NASA Television Coverage Set for Uncrewed Soyuz Mission to Space Station

Soyuz MS-11 spacecraft docking at the International Space Station. (Credit: NASA)

HOUSTON (NASA PR) — An uncrewed Russian Soyuz spacecraft is set to launch from the Baikonur Cosmodrome in Kazakhstan on Wednesday, Aug. 21, at 11:38 p.m. EDT (8:38 a.m. Aug. 22 Baikonur time) on a test flight to validate the spacecraft’s compatibility with a revamped Soyuz booster rocket. The booster will be used to transport crews to the International Space Station beginning in spring 2020.

Live coverage of the launch, docking and undocking of the spacecraft will air on NASA Television and the agency’s website.

The Soyuz MS-14 spacecraft will lift off from Site 31 at the Cosmodrome on a Soyuz 2.1a booster, which has been used recently to launch uncrewed Russian Progress cargo resupply missions to the space station.

Two days later, on Saturday, Aug. 24, at 1:30 a.m., the Soyuz will navigate to an automated docking on the station’s space-facing Poisk module.

The Soyuz 2.1a booster, equipped with a new digital flight control system and upgraded engines, is replacing the Soyuz FG booster that has been used for decades to launch crews into space. The Soyuz spacecraft will have an upgraded motion control and navigation system, as well as a revamped descent control system.

Instead of crew members, the Soyuz will carry 1,450 pounds of cargo to the Expedition 60 crew currently residing on the orbital outpost.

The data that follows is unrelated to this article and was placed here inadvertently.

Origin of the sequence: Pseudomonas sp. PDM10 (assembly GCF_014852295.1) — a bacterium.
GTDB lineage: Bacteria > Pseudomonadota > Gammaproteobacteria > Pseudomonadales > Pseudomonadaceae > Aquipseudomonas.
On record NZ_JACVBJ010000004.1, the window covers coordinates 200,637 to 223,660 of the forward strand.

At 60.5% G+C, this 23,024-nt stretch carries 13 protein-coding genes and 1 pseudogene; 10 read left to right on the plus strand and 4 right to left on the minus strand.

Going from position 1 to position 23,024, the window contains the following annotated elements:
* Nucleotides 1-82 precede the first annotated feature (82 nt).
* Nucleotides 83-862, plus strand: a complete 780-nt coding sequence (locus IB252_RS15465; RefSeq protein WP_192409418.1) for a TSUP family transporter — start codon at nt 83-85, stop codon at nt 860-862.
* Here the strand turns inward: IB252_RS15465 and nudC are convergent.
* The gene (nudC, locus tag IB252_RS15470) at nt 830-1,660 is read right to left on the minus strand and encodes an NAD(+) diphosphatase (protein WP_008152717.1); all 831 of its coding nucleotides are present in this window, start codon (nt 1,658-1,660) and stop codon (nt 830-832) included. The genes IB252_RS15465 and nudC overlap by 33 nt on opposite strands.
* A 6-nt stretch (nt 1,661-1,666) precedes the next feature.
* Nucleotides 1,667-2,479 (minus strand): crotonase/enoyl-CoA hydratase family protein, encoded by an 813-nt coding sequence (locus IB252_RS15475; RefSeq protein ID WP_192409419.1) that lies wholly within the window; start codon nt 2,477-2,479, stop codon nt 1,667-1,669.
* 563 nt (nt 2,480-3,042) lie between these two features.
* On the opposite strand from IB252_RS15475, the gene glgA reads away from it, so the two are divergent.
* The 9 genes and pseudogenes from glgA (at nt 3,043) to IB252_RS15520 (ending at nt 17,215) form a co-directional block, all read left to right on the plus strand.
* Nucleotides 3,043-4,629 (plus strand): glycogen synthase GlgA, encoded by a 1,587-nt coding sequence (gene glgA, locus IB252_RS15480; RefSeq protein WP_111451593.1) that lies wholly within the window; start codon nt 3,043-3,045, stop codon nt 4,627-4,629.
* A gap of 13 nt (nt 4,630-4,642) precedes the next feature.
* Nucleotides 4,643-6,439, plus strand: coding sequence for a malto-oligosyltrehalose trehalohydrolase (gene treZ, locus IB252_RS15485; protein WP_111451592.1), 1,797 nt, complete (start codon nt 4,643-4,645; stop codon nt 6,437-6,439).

After a two-week stay at the station, the Soyuz will be commanded to undock from the station on Friday, Sept. 6, at 2:13 p.m.

TV coverage of the launch, docking, and undocking activities is as follows (all times EDT):

Wednesday, Aug. 21:

  • 11:15 p.m. – Soyuz MS-14 launch coverage (launch at 11:38 p.m.)

Saturday, Aug. 24:

  • 12:45 a.m. – Docking coverage (docking scheduled for 1:30 a.m.)

Friday, Sept. 6:

  • 1:45 p.m. – Undocking coverage (undocking scheduled for 2:13 p.m.)

The uncrewed Soyuz MS-14 will be deorbited for a parachute-assisted landing in south-central Kazakhstan at 5:35 p.m. on Sept. 6 (3:35 a.m. Kazakhstan time on Sept. 7), where Russian personnel will be standing by to recover the spacecraft for postflight analysis. NASA TV will not provide live coverage of landing. The mission’s completion will be reported on social media and the agency’s website.

Check out the full NASA TV schedule and video streaming information at:

http://www.nasa.gov/nasatv

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